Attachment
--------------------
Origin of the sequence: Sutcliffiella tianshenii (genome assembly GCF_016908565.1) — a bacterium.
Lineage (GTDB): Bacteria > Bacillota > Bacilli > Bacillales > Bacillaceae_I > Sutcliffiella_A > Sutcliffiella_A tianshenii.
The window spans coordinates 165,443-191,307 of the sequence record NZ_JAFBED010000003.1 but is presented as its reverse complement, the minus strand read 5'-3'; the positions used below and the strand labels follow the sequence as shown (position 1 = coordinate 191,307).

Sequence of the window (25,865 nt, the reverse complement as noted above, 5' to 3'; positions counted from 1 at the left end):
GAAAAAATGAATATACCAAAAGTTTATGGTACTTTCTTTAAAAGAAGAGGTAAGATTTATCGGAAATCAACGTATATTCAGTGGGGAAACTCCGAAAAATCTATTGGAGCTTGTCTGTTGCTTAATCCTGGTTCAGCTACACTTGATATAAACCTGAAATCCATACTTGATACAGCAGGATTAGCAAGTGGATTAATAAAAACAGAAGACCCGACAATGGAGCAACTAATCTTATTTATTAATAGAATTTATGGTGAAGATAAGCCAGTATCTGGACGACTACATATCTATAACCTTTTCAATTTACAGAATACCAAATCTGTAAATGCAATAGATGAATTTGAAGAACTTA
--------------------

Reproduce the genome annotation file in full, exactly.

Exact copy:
Origin of the sequence: Sutcliffiella tianshenii (genome assembly GCF_016908565.1) — a bacterium.
Lineage (GTDB): Bacteria > Bacillota > Bacilli > Bacillales > Bacillaceae_I > Sutcliffiella_A > Sutcliffiella_A tianshenii.
The window spans coordinates 165,443-191,307 of the sequence record NZ_JAFBED010000003.1 but is presented as its reverse complement, the minus strand read 5'-3'; the positions used below and the strand labels follow the sequence as shown (position 1 = coordinate 191,307).

Sequence of the window (25,865 nt, the reverse complement as noted above, 5' to 3'; positions counted from 1 at the left end):
GAAAAAATGAATATACCAAAAGTTTATGGTACTTTCTTTAAAAGAAGAGGTAAGATTTATCGGAAATCAACGTATATTCAGTGGGGAAACTCCGAAAAATCTATTGGAGCTTGTCTGTTGCTTAATCCTGGTTCAGCTACACTTGATATAAACCTGAAATCCATACTTGATACAGCAGGATTAGCAAGTGGATTAATAAAAACAGAAGACCCGACAATGGAGCAACTAATCTTATTTATTAATAGAATTTATGGTGAAGATAAGCCAGTATCTGGACGACTACATATCTATAACCTTTTCAATTTACAGAATACCAAATCTGTAAATGCAATAGATGAATTTGAAGAACTTA